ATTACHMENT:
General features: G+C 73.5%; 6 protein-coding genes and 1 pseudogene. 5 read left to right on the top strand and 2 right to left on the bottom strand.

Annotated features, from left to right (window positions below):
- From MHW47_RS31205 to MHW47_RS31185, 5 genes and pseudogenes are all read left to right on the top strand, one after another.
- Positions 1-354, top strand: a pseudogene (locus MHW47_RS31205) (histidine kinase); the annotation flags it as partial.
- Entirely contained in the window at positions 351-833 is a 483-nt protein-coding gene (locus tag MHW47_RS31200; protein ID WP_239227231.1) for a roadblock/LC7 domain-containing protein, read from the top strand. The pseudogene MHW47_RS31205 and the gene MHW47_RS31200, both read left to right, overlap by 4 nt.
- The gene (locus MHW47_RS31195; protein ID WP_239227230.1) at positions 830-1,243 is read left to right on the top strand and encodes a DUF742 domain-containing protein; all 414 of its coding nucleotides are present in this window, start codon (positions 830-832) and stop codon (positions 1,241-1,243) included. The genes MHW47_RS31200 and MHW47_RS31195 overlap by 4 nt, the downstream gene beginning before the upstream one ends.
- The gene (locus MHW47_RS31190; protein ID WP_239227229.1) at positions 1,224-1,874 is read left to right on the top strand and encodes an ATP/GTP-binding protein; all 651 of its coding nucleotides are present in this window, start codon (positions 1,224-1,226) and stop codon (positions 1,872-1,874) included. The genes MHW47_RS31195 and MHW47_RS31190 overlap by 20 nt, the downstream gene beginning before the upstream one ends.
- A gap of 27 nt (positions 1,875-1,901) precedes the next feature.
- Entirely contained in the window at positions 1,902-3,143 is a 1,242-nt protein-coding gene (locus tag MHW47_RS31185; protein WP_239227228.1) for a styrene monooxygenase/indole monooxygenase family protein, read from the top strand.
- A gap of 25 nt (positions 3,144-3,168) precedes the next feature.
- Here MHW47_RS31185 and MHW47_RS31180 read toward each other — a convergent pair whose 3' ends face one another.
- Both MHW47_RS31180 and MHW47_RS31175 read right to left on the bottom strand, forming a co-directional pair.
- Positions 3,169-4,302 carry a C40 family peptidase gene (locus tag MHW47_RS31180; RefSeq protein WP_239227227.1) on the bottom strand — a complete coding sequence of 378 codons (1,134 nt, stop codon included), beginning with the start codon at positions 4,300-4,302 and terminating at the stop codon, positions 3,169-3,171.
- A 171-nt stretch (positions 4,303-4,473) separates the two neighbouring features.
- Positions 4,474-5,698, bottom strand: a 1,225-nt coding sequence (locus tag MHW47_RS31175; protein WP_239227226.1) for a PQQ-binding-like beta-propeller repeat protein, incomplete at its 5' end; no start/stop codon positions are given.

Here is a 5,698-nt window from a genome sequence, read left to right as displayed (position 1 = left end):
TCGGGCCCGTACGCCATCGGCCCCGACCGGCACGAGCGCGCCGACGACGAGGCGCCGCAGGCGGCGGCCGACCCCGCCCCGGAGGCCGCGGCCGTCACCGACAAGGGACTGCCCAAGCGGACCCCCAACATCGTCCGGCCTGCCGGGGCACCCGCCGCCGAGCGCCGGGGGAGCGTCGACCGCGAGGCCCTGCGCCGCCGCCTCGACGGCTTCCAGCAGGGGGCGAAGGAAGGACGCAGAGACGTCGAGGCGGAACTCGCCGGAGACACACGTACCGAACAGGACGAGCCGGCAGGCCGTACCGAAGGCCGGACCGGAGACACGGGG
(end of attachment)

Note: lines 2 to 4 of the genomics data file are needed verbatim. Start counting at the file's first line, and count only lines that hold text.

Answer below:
Annotated features, from left to right (window positions below):
- From MHW47_RS31205 to MHW47_RS31185, 5 genes and pseudogenes are all read left to right on the top strand, one after another.
- Positions 1-354, top strand: a pseudogene (locus MHW47_RS31205) (histidine kinase); the annotation flags it as partial.